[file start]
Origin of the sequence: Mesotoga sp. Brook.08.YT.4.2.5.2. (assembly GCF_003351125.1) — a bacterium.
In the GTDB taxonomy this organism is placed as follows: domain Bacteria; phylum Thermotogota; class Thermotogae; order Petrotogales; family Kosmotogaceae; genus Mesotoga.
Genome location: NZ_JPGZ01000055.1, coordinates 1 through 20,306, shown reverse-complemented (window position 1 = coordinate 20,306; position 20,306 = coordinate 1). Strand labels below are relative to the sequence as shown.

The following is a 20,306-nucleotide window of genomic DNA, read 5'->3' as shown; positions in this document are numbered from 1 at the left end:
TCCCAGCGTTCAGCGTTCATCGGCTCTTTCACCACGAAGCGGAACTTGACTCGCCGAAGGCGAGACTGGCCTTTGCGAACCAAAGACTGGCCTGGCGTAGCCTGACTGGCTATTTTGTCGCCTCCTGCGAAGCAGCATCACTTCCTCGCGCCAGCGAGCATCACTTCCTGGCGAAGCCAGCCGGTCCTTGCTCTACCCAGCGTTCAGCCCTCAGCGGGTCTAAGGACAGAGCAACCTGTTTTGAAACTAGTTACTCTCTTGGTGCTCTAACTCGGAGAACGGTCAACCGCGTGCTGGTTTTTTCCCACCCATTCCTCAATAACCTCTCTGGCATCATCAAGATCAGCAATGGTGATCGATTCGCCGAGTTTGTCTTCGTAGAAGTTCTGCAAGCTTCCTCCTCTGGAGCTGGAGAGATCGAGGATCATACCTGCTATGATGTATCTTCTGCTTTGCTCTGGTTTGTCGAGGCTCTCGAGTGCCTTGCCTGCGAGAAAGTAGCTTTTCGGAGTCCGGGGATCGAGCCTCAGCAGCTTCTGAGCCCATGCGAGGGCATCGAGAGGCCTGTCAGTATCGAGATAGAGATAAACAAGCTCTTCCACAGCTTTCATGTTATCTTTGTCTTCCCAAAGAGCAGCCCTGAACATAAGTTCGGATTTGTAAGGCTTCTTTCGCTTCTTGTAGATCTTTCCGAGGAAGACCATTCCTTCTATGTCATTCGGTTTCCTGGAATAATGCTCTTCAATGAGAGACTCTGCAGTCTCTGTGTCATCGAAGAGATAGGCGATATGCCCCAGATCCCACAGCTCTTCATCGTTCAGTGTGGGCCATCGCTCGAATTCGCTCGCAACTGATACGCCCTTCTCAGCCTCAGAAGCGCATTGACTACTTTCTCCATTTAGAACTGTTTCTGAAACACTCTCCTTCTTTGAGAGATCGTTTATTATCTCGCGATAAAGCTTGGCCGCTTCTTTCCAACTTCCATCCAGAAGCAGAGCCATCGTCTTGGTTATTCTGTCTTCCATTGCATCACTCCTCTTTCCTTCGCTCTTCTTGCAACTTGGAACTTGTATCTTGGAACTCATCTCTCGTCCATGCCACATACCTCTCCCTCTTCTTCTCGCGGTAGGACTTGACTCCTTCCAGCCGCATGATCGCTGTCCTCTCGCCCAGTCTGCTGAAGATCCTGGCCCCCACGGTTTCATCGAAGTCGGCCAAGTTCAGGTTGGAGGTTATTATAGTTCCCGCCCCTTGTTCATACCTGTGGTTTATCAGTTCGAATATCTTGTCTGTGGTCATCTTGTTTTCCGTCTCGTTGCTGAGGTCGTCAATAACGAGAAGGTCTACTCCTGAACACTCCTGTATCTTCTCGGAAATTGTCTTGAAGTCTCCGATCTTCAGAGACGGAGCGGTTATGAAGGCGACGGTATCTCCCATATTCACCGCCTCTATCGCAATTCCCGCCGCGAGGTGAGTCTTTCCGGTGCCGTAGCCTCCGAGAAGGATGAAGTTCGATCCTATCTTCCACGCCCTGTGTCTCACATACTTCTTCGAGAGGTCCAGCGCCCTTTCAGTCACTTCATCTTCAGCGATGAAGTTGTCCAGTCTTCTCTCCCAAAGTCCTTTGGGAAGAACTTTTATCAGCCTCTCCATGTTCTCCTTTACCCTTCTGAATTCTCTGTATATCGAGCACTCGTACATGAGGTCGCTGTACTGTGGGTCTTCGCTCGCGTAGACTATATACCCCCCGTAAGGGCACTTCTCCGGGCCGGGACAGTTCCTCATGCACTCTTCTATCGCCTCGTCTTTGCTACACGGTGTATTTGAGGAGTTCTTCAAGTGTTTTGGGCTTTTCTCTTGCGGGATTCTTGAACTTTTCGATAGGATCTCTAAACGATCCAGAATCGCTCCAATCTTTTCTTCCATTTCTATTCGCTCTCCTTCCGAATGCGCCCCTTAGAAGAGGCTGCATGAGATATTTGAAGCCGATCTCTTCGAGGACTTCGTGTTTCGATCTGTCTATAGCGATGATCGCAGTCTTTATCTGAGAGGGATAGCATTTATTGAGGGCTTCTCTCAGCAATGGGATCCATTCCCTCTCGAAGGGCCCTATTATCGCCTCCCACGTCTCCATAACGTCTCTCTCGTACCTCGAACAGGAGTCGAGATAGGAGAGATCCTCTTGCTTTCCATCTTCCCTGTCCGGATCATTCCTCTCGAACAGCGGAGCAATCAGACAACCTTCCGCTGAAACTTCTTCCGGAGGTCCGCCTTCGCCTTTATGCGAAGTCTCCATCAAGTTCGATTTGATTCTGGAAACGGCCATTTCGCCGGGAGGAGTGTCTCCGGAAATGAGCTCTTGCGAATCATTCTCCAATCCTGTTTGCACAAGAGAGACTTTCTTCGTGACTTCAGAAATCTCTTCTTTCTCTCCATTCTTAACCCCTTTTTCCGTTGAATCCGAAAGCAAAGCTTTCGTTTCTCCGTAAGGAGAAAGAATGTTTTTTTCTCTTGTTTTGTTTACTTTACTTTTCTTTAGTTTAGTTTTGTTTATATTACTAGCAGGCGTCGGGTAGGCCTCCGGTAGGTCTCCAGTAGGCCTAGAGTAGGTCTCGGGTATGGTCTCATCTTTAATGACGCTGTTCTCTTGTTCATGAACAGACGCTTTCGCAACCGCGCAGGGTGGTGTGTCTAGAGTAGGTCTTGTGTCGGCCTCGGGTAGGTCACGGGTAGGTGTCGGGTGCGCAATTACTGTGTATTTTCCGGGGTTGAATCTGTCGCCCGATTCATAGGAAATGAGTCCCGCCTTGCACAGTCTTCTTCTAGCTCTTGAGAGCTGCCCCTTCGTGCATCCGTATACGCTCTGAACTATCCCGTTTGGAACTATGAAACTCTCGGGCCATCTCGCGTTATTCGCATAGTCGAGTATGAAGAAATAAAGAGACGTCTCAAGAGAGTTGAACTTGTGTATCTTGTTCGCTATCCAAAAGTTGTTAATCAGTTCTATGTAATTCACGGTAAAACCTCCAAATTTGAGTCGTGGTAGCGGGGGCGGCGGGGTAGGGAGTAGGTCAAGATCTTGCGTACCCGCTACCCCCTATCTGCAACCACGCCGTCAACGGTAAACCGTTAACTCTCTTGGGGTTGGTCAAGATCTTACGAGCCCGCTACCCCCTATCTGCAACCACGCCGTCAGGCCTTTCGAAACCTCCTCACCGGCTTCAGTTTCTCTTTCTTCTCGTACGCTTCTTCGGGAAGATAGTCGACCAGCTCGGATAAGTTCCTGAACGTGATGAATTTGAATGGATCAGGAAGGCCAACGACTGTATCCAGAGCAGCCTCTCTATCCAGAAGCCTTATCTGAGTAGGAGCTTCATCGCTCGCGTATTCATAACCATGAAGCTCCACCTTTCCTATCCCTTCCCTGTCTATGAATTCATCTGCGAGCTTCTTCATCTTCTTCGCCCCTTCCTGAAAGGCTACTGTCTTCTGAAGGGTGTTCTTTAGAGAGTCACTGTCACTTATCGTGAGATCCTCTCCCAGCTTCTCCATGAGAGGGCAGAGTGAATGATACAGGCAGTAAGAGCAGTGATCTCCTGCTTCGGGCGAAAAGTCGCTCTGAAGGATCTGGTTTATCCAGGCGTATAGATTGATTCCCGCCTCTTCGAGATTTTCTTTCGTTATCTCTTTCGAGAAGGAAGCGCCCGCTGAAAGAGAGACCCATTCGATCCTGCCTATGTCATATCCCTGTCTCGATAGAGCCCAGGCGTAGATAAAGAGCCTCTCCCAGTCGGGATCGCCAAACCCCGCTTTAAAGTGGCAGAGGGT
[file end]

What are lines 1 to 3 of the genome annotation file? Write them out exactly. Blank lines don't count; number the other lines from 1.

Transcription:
Origin of the sequence: Mesotoga sp. Brook.08.YT.4.2.5.2. (assembly GCF_003351125.1) — a bacterium.
In the GTDB taxonomy this organism is placed as follows: domain Bacteria; phylum Thermotogota; class Thermotogae; order Petrotogales; family Kosmotogaceae; genus Mesotoga.
Genome location: NZ_JPGZ01000055.1, coordinates 1 through 20,306, shown reverse-complemented (window position 1 = coordinate 20,306; position 20,306 = coordinate 1). Strand labels below are relative to the sequence as shown.